The good news for fans of the 1990s game show Fun House is that it’s back! The bad news is that instead of being on ITV at child primetime, it’s a one-day-only event in a soft-play area attached to a pub, the Fradley Arms, north of Birmingham.
“We went there to do a photoshoot recently,” Martina Grant, one of the show’s cheerleading twins, tells me. “It was fantastic. All of the parents were like, ‘Oh my god, it’s Pat Sharp and the twins!’ The kids were all confused and didn’t have any idea who any of us were.”
To combat that flaw in the Fun House revival plan, the event (on 13 June) will allow parents to compete alongside their children for the first time. (“And yes,” Grant assures me, “adults can fit into the programme’s legendary go-carts”.)
Fun House, which ran for 10 years from 1989, has now been off air for longer than it was on. But are there any plans to revive it properly? “Things move on,” says Grant, who is now 43 and a mum of two who works for Clarins. “We’ve tried over the years to bring it back but nothing’s ever come of it. And anyway,” she says, “it would have to be changed now because of health and safety concerns. They’d never allow all that gunge, the slippery floors and the risk of kids slipping over any more.”
See fayre-square.com for full details
While Scrabble players were debating among themselves the pros and cons of the 6,500 words added to the new Collins Official Scrabble Words (“But surely ‘Ridic’ is an abbreviation”), for another set of word lovers a far more important discussion was taking place. Because finally, sub-editors were given a definitive ruling on how to spell “Cazh” (the casual version of casual). But where was that other word that magazines such as Grazia would use all the time if only somebody knew how to spell it?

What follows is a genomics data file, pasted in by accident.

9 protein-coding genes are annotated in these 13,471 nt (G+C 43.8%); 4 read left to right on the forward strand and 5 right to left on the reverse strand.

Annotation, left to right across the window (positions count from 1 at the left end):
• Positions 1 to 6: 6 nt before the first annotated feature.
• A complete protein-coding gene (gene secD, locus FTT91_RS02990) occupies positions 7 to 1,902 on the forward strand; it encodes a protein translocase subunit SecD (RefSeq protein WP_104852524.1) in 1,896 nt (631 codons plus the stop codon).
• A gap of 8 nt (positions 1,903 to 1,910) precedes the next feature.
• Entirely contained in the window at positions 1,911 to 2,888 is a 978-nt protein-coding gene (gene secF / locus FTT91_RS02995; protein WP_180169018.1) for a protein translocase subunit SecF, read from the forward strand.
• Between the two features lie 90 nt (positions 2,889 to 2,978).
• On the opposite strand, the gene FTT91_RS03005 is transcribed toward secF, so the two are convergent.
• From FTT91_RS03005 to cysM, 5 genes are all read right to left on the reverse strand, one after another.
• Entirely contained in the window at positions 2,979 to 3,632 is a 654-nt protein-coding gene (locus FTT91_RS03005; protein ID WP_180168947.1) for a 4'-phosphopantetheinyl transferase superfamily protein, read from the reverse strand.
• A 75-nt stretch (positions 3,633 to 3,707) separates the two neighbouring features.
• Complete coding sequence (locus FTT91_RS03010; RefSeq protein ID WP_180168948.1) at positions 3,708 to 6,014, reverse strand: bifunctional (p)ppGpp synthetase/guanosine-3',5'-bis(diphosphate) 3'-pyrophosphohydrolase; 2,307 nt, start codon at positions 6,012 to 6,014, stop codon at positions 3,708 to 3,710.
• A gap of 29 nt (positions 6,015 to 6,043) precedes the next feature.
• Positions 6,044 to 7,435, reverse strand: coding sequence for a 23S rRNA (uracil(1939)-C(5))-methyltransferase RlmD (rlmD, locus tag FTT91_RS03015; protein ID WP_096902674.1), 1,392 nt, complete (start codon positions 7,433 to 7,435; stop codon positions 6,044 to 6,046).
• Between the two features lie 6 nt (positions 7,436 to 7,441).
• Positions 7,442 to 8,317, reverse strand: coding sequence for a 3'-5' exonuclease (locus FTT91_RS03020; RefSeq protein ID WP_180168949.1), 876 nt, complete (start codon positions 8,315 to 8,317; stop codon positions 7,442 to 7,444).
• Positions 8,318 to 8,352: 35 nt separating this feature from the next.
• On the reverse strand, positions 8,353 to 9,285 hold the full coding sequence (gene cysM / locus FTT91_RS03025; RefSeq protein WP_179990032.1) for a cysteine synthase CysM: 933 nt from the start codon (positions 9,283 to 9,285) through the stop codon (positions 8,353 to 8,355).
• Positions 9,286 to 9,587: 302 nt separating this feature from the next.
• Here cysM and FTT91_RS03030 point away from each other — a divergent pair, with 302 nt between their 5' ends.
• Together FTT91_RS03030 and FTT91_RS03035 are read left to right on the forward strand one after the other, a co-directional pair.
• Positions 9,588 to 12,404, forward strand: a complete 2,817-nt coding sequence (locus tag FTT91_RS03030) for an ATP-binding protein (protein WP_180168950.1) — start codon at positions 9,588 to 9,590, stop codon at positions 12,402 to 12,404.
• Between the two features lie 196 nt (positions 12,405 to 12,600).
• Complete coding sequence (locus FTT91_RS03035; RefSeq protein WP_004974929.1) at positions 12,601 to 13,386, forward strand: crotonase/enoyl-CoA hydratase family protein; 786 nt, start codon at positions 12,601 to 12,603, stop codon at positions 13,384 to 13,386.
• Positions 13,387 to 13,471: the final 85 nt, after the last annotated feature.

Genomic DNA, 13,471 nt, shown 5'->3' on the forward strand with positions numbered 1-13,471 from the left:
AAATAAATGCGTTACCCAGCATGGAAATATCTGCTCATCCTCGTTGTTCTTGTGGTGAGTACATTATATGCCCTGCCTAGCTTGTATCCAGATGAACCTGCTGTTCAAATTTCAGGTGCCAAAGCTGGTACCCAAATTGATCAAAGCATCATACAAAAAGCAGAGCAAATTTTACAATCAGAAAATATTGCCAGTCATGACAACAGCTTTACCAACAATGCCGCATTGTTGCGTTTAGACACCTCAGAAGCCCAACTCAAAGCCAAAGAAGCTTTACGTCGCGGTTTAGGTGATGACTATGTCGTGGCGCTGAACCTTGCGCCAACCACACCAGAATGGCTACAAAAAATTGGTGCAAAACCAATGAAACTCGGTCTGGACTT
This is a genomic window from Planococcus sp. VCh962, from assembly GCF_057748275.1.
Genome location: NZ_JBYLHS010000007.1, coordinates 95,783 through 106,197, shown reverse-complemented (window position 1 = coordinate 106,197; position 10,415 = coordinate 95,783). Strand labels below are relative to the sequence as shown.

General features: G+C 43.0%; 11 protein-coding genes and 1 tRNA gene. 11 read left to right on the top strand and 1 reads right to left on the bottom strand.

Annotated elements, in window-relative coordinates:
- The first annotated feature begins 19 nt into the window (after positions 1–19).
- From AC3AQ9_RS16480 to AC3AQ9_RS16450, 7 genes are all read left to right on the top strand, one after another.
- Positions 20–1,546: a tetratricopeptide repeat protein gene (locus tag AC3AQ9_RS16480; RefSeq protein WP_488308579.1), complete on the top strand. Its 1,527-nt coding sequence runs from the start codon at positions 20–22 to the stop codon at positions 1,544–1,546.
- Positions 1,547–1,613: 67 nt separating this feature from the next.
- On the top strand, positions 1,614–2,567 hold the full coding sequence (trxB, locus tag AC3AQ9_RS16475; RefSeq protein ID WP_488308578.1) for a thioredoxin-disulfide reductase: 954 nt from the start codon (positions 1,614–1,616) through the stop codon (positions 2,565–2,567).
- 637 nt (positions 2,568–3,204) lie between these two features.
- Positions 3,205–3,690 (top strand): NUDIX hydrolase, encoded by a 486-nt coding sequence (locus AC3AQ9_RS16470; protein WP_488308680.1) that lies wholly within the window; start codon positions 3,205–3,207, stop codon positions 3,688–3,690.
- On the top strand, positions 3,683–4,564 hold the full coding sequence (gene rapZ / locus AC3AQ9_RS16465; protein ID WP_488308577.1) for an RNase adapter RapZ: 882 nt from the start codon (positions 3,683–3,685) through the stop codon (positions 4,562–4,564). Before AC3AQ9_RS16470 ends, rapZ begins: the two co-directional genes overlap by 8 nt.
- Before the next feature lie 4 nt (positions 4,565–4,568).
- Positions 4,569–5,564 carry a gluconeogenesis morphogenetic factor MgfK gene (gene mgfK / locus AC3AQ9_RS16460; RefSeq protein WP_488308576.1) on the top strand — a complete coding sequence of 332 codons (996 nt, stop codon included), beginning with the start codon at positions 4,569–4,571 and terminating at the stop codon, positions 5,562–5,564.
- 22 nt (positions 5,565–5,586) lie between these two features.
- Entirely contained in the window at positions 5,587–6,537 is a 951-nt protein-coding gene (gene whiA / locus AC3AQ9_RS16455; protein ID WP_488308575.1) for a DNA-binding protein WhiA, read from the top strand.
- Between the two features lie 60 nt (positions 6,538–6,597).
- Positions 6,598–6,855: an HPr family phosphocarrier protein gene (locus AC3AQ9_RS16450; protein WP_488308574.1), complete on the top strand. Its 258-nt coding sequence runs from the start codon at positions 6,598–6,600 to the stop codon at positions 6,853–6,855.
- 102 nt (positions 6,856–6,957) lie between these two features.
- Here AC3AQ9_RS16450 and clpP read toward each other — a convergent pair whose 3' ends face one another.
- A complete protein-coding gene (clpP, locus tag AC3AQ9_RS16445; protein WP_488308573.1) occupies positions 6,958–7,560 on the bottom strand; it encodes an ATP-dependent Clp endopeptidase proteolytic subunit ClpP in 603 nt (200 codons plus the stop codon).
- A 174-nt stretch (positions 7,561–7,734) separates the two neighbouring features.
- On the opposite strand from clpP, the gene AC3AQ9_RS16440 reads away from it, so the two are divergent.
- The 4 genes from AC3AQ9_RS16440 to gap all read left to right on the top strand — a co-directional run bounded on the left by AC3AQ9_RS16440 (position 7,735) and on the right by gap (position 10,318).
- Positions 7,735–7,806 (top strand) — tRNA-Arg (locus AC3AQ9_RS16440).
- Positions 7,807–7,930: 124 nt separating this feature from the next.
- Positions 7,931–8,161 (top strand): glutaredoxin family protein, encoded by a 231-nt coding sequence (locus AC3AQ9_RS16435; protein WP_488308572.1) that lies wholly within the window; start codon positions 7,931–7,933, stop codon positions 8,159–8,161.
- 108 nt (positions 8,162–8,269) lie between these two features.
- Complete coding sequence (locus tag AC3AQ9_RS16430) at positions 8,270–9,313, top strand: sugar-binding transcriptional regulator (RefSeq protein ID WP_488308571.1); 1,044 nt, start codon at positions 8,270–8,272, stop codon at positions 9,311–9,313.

On their behalf, I contacted Helen Newstead, Collins’ head of language content, who says: “We see some evidence in the corpus for ‘Zhoosh’ [variant spelling ‘Zhoozh’; verb, to make more exciting, lively, or attractive] and the great news is it is now playable in Scrabble.” Zhoosh? Really. I think they might need to jooj up that spelling if it’s going to catch on.
Fear runs in the family
When he died earlier this year, Brian Clemens – the film and TV writer/producer/director behind The Avengers, The Professionals and various Hammer horrors – left behind one last idea. To honour his memory, Clemens’ sons, Sam, 34, and George, 32, went straight to work on turning that idea into a short film.
Surgery is now, as they say, “in the can”, but Sam and George need to raise £4,000 for postproduction in time to screen it at this year’s Fright Fest (see phundee.com).
The Clemens Bros team, set up in 2005 to write and produce their own material, are following a long family tradition that stretches back beyond their father. “It was said in our family that we were direct descendents of Mark Twain,” Sam tells me. We were named Samuel Joshua Twain Clemens and George Barnaby Langhorne Clemens in honour of him, and our father always maintained that writing was in the family.”
Along with passing on the creative gene, Clemens Snr was an avid collector whose ephemera – much of it gathered from his golden years in television – is now in the hands of his sons. Certain key items, though, fell victim to Clemens’ giving nature. “Many people won’t know this,” Sam tells me, “but Dad used to have a stall at Portobello Road market selling antiques, bric-a-brac and furniture. His motto was always ‘If I’ve got it, you can have it.’ He was so generous. Sometimes – as in the time he gave away Steed’s bowler hat – to the detriment of our own inheritance.”
One of the more depressing acronyms of recent times is the internet favourite “TL; DR”, which means “Too long; didn’t read”. It is a term which might well be applied to a 6,000-word-plus piece published last week in the online magazine Grantland.
Daniel Kellison spent eight years working in various roles on the Late Show with David Letterman, and with the programme now finished, Kellison felt he could finally spill some anecdotal beans. While his tales of, among others, Peter O’Toole, Madonna and Julia Roberts are all worth reading, here’s a snippet for the TL;DR crowd. “There was a standing offer of $500 to anyone who booked a Beatle on the show. In 1989, Morty [the show’s executive producer] booked Ringo Starr and went to Dave to collect his money. Dave told him, ‘Ringo doesn’t count’.”
No rhyme or reason
Another in a regular series of limericks based on recent events:
At Cannes they’ve banished flat shoes,
But some think it’s all been a ruse,
Because even the newbies,
Who work in the movies,
Know controversy makes bigger news.
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